What followed was one of the most disillusioning finales in Olympic history. Taking the ice last in the free skate as the best skater from the short program, Valieva tried to take defiant strides to the snare drums of Maurice Ravel’s Bolero, but landed awkwardly on her first jump. She touched her hand to the ice to catch herself on her second, then fell completely on her fourth. As the strings joined the melody, she tumbled again, seeming unsure of her footing from that point onward. At the end, after the recorded orchestra had come together with its final squawk of horns and cymbals, Valieva left the ice with a dispirited wave, throwing her hand in frustration. Having fallen twice in her routine, she would lose three steps in the rankings.

If the IOC, the ROC, and WADA had any momentary hope that this disastrous performance was some kind of providential gift that would foreclose further controversy—allowing the three remaining skaters atop the leaderboard to have their podium moment after all—they were quickly disabused. Audiences watched with deepening unease as the Russian coach, Eteri Tutberidze, greeted her 15-year-old skater with stern corrections, and as Valieva began to sob. Behind the kiss-and-cry booth, after the final standings were announced, fellow ROC skater Alexandra Trusova broke down too, refusing to accept that her five-quad performance had only won her a silver medal. “I hate this sport,” she said from behind her mask. “I will never go out on the ice again.” Left alone in the winner’s circle, the third of the Russians, Anna Scherbakova, looked completely dazed, saying nothing, holding a stuffed teddy bear foisted on her by Chinese organizers. It was startlingly clear, for a moment, that these performers were children.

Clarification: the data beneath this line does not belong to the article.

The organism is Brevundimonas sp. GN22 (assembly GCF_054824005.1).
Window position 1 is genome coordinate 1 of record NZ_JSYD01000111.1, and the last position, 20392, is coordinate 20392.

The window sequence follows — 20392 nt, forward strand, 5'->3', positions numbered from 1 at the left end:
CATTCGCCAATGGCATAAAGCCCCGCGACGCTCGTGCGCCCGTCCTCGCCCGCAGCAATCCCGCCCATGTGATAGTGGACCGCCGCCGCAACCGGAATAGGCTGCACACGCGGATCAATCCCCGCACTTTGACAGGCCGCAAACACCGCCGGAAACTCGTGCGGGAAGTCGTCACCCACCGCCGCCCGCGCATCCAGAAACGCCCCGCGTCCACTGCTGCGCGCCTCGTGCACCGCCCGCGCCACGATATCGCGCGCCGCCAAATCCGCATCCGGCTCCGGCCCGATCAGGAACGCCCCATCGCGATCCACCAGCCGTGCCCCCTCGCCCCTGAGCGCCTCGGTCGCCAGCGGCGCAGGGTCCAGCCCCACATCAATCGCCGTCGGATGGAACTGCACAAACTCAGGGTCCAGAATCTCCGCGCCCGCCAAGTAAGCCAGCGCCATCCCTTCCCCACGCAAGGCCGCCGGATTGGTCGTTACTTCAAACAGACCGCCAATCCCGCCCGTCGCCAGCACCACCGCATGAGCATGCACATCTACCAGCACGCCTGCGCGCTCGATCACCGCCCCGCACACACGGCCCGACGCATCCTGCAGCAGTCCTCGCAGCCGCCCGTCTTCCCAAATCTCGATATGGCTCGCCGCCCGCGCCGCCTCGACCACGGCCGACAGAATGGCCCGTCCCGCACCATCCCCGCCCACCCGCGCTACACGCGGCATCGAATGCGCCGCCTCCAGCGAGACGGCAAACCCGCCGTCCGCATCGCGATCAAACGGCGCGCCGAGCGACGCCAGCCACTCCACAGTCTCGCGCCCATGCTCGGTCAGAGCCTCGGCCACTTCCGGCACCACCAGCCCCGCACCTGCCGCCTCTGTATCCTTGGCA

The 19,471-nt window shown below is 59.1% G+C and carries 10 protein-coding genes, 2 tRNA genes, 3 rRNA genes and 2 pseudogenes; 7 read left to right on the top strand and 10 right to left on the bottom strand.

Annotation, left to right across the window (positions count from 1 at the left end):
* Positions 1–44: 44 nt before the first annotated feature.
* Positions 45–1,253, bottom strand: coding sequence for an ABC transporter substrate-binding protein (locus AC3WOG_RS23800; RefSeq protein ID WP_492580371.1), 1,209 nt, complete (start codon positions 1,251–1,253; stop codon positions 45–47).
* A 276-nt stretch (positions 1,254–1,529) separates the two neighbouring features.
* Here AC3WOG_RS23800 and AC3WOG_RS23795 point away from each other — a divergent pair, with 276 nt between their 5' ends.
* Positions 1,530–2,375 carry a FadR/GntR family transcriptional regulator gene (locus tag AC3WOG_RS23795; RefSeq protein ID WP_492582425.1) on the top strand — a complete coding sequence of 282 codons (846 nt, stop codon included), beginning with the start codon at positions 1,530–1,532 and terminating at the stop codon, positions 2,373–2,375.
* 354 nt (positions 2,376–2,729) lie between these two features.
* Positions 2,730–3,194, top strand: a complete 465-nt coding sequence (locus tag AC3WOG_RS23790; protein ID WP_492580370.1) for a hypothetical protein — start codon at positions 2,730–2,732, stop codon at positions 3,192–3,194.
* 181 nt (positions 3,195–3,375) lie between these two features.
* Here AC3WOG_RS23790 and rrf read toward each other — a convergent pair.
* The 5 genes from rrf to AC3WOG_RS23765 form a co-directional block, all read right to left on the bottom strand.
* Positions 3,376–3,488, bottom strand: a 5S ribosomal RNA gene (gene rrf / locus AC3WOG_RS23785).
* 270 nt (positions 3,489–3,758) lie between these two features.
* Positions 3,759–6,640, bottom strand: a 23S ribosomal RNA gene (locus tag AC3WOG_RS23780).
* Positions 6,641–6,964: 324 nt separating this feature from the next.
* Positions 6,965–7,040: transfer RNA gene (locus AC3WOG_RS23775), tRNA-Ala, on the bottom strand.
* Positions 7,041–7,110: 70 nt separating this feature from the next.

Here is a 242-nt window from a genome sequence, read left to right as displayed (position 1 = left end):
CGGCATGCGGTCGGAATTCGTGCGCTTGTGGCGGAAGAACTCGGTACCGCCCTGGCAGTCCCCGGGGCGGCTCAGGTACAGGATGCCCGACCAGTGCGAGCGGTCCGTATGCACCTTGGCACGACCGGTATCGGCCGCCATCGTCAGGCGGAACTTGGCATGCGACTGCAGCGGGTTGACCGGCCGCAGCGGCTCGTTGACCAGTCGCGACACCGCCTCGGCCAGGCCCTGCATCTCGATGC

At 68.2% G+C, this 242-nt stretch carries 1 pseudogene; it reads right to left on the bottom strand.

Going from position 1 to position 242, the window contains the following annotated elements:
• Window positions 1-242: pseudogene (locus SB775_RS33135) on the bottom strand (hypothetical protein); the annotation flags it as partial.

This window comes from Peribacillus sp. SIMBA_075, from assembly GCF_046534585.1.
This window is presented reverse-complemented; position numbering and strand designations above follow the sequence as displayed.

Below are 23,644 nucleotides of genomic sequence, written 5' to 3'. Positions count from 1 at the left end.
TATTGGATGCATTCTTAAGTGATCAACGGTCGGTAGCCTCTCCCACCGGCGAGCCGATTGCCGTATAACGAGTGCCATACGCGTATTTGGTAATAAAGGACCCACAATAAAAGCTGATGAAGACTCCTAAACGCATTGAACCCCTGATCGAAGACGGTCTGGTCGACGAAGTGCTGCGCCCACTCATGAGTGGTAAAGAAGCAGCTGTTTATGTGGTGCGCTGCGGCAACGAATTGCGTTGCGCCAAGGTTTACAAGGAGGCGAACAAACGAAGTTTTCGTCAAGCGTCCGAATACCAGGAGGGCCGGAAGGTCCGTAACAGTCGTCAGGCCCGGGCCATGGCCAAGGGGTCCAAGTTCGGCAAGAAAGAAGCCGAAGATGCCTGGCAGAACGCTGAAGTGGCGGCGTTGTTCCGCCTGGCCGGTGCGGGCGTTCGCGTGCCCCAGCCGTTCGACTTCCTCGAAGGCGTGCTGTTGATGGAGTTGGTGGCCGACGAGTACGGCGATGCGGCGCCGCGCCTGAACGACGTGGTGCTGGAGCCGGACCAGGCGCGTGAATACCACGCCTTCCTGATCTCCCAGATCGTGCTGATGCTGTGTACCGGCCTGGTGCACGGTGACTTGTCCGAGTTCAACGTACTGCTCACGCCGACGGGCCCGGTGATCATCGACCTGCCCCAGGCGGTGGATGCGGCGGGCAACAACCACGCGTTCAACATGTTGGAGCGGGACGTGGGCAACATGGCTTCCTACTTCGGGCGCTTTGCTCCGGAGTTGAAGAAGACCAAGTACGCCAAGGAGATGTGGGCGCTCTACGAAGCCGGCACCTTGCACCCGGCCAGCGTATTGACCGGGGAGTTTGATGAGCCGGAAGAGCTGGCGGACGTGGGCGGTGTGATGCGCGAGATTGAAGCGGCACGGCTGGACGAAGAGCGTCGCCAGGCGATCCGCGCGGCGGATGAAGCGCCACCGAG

Watching that scene, I remembered a bit of color commentary from a few days prior, when Valieva had completed her short program. Having mostly remained silent during the skate, NBC’s Lipinski and Johnny Weir wanted to underscore that what was happening was a violation of the usual rules. “You should not have seen this skate,” said Lipinski. Weir added, “We are sorry it is overshadowing your Olympics.” I could imagine hearing these words at the end of the free skate, too, watching one athlete after another break down from exhaustion with cameras pressed in their faces. This scene was, in Weir’s words, overshadowing our Olympics.